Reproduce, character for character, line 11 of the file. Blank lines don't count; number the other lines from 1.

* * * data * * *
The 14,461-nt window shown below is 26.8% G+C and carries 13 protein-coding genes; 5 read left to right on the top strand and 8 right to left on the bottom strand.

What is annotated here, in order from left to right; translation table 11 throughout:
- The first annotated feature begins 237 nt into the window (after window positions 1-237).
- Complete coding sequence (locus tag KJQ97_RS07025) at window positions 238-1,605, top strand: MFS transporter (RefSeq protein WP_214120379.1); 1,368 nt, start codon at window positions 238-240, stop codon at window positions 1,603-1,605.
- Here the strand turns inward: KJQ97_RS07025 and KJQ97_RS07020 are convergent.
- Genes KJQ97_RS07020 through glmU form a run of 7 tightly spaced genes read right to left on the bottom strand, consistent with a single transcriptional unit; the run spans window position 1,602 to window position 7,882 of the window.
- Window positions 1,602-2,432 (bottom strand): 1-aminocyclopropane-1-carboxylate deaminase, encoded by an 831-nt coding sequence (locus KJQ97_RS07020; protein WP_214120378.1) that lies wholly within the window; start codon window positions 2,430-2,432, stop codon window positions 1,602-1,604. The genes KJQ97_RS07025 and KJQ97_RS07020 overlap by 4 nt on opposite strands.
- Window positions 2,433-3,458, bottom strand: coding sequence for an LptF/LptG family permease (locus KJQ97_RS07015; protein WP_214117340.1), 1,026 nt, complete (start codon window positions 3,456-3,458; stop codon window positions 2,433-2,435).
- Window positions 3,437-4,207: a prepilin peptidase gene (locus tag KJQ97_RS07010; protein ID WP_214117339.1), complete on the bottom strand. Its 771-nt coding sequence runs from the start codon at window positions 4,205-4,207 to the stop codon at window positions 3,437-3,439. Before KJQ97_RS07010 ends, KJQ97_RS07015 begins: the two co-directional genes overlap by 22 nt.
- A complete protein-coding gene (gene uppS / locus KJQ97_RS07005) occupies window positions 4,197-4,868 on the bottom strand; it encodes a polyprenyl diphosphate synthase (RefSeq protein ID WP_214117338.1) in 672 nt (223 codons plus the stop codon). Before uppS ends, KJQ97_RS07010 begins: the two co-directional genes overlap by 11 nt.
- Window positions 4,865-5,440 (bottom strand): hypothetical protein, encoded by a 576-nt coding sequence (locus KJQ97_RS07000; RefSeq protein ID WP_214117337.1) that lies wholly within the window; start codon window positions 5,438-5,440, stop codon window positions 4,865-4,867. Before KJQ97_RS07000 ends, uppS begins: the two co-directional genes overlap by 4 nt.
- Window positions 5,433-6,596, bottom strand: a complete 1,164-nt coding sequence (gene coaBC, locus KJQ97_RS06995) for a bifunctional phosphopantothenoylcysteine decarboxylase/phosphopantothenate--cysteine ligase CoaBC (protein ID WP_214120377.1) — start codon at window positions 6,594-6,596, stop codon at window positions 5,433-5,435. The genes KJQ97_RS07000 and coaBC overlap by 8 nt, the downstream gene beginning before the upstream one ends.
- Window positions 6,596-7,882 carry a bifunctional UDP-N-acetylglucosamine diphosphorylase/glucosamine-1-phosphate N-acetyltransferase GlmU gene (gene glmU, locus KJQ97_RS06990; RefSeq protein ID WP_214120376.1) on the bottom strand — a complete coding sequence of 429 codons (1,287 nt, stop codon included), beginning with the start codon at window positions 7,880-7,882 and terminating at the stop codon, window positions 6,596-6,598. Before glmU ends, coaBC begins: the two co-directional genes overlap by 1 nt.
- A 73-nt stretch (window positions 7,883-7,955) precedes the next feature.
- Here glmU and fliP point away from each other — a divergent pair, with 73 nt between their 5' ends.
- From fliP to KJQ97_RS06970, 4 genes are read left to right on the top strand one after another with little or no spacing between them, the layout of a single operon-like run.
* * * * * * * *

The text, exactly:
- Window positions 4,865-5,440 (bottom strand): hypothetical protein, encoded by a 576-nt coding sequence (locus KJQ97_RS07000; RefSeq protein ID WP_214117337.1) that lies wholly within the window; start codon window positions 5,438-5,440, stop codon window positions 4,865-4,867. Before KJQ97_RS07000 ends, uppS begins: the two co-directional genes overlap by 4 nt.